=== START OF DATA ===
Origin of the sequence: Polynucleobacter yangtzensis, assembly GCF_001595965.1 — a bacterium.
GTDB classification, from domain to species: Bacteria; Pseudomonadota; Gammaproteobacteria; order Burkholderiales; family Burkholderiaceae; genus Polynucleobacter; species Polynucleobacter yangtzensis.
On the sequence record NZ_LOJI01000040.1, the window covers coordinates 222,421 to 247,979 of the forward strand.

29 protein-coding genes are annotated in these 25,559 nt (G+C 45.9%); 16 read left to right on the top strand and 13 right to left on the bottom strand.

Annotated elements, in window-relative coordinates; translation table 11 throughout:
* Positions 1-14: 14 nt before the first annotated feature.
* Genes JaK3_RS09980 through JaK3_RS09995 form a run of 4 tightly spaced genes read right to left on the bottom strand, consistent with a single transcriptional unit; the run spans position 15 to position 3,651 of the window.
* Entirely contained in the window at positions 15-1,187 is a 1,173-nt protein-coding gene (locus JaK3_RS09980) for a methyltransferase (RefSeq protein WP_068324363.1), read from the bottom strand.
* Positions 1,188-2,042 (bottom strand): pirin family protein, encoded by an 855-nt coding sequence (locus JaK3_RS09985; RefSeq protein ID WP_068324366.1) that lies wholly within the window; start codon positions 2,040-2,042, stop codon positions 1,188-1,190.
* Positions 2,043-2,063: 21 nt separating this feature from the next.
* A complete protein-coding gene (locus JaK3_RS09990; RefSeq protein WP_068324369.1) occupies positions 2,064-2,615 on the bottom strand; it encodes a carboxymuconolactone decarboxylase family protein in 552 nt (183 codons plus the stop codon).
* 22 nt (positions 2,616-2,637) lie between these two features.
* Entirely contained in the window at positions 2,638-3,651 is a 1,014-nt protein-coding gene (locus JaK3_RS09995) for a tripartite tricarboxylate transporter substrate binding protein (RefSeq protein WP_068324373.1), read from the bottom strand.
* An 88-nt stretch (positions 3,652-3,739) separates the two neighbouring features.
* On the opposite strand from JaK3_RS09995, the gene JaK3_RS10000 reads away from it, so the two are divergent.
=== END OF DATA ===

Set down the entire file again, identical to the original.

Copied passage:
Origin of the sequence: Polynucleobacter yangtzensis, assembly GCF_001595965.1 — a bacterium.
GTDB classification, from domain to species: Bacteria; Pseudomonadota; Gammaproteobacteria; order Burkholderiales; family Burkholderiaceae; genus Polynucleobacter; species Polynucleobacter yangtzensis.
On the sequence record NZ_LOJI01000040.1, the window covers coordinates 222,421 to 247,979 of the forward strand.

29 protein-coding genes are annotated in these 25,559 nt (G+C 45.9%); 16 read left to right on the top strand and 13 right to left on the bottom strand.

Annotated elements, in window-relative coordinates; translation table 11 throughout:
* Positions 1-14: 14 nt before the first annotated feature.
* Genes JaK3_RS09980 through JaK3_RS09995 form a run of 4 tightly spaced genes read right to left on the bottom strand, consistent with a single transcriptional unit; the run spans position 15 to position 3,651 of the window.
* Entirely contained in the window at positions 15-1,187 is a 1,173-nt protein-coding gene (locus JaK3_RS09980) for a methyltransferase (RefSeq protein WP_068324363.1), read from the bottom strand.
* Positions 1,188-2,042 (bottom strand): pirin family protein, encoded by an 855-nt coding sequence (locus JaK3_RS09985; RefSeq protein ID WP_068324366.1) that lies wholly within the window; start codon positions 2,040-2,042, stop codon positions 1,188-1,190.
* Positions 2,043-2,063: 21 nt separating this feature from the next.
* A complete protein-coding gene (locus JaK3_RS09990; RefSeq protein WP_068324369.1) occupies positions 2,064-2,615 on the bottom strand; it encodes a carboxymuconolactone decarboxylase family protein in 552 nt (183 codons plus the stop codon).
* 22 nt (positions 2,616-2,637) lie between these two features.
* Entirely contained in the window at positions 2,638-3,651 is a 1,014-nt protein-coding gene (locus JaK3_RS09995) for a tripartite tricarboxylate transporter substrate binding protein (RefSeq protein WP_068324373.1), read from the bottom strand.
* An 88-nt stretch (positions 3,652-3,739) separates the two neighbouring features.
* On the opposite strand from JaK3_RS09995, the gene JaK3_RS10000 reads away from it, so the two are divergent.